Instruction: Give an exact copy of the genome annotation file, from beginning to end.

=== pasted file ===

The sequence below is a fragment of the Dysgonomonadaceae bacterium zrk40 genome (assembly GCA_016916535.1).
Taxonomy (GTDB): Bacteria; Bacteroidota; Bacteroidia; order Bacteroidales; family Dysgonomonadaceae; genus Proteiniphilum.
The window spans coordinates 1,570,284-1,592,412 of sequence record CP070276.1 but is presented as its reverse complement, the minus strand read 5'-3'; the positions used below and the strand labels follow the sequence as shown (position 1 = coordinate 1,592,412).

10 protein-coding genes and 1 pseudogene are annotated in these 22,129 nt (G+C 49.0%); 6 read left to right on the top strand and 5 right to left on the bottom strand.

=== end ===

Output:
The sequence below is a fragment of the Dysgonomonadaceae bacterium zrk40 genome (assembly GCA_016916535.1).
Taxonomy (GTDB): Bacteria; Bacteroidota; Bacteroidia; order Bacteroidales; family Dysgonomonadaceae; genus Proteiniphilum.
The window spans coordinates 1,570,284-1,592,412 of sequence record CP070276.1 but is presented as its reverse complement, the minus strand read 5'-3'; the positions used below and the strand labels follow the sequence as shown (position 1 = coordinate 1,592,412).

10 protein-coding genes and 1 pseudogene are annotated in these 22,129 nt (G+C 49.0%); 6 read left to right on the top strand and 5 right to left on the bottom strand.